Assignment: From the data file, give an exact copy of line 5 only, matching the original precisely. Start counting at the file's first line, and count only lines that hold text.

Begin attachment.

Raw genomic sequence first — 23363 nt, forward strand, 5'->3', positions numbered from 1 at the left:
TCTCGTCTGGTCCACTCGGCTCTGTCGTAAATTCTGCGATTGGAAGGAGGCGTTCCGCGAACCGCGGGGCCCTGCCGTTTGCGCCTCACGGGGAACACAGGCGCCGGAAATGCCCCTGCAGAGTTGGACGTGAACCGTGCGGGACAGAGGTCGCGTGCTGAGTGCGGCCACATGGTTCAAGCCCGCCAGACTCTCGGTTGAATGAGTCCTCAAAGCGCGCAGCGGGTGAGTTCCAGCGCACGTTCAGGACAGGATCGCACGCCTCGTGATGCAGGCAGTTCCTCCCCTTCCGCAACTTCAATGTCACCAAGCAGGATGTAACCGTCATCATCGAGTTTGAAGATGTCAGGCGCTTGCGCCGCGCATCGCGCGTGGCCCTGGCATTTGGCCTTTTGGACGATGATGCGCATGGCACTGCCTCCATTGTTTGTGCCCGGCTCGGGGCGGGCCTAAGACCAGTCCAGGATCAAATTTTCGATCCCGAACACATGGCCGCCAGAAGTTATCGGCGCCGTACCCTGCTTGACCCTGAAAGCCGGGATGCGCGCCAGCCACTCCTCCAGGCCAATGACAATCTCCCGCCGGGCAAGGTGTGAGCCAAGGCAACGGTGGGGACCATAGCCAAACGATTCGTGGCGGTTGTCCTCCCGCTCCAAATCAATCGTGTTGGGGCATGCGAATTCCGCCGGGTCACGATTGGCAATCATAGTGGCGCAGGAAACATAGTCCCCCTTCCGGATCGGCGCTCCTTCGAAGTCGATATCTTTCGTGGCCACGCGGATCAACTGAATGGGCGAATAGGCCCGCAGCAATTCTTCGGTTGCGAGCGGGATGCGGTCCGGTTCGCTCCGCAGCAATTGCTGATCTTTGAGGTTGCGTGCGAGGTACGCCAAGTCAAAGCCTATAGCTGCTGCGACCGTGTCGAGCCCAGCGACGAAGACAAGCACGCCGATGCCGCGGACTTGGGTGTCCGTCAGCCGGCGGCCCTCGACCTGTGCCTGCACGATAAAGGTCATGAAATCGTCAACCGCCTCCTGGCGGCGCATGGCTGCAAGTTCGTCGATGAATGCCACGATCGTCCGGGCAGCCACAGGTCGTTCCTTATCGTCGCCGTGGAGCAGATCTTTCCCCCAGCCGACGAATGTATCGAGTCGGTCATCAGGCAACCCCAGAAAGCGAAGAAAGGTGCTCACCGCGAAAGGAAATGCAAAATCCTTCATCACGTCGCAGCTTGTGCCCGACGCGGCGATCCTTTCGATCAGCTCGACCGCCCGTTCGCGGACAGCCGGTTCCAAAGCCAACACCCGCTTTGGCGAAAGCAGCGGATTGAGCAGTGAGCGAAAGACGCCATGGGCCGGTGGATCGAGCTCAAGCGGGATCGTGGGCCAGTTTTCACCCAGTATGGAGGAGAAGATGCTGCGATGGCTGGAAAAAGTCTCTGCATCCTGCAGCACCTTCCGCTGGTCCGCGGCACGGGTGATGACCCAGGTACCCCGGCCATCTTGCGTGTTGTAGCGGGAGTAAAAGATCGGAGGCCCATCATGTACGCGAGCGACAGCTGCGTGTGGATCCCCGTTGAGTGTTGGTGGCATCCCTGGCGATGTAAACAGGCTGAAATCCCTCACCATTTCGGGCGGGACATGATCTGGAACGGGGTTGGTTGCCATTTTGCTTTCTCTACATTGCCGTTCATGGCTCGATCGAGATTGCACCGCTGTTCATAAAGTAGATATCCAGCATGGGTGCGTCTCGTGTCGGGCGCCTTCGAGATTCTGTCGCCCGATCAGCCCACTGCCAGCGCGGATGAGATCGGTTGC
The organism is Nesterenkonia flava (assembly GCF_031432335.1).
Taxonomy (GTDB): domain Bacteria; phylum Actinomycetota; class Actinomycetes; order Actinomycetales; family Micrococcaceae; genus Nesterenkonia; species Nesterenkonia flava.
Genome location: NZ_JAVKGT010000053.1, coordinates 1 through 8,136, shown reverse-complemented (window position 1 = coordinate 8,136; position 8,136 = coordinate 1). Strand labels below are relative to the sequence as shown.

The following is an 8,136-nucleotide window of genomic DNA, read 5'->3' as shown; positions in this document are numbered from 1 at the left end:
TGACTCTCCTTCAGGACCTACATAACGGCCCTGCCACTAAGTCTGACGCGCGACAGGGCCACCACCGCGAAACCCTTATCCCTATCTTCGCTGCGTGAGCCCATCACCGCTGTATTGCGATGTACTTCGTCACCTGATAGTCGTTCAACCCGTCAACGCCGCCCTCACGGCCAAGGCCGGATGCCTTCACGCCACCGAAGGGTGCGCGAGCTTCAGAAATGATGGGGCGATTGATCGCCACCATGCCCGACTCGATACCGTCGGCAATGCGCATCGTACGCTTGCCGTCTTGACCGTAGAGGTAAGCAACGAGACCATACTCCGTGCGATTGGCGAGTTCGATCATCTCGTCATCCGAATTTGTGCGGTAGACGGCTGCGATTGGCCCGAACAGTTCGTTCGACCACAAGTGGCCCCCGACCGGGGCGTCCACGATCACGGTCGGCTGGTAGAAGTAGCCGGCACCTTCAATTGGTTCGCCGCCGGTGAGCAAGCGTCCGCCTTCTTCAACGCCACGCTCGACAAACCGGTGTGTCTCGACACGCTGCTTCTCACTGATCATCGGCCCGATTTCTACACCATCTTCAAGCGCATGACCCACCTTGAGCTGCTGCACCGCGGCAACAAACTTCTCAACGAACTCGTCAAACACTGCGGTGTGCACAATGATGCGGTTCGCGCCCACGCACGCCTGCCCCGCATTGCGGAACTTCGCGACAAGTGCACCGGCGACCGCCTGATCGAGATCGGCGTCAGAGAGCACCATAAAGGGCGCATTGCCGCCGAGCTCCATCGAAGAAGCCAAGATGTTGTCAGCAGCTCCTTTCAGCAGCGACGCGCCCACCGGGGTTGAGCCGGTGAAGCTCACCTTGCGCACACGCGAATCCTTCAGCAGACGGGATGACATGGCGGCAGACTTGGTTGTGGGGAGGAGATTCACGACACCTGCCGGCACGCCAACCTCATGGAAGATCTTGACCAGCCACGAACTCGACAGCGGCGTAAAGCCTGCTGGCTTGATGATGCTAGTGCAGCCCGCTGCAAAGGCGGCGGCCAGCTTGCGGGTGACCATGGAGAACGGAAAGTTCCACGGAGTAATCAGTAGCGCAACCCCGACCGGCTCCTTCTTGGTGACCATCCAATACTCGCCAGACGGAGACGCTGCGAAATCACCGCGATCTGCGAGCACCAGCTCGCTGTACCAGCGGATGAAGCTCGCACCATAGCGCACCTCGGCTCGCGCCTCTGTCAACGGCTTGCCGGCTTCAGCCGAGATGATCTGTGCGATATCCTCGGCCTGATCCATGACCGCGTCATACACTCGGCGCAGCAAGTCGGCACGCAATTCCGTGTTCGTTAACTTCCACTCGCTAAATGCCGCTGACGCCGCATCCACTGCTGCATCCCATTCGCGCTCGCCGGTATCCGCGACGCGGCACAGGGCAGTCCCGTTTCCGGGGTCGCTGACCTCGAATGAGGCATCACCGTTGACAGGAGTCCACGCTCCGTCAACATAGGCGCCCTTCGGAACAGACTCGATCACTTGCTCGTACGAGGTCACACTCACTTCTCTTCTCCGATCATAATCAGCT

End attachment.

Genome location: NZ_JAVKGT010000053.1, coordinates 1 through 8,136, shown reverse-complemented (window position 1 = coordinate 8,136; position 8,136 = coordinate 1). Strand labels below are relative to the sequence as shown.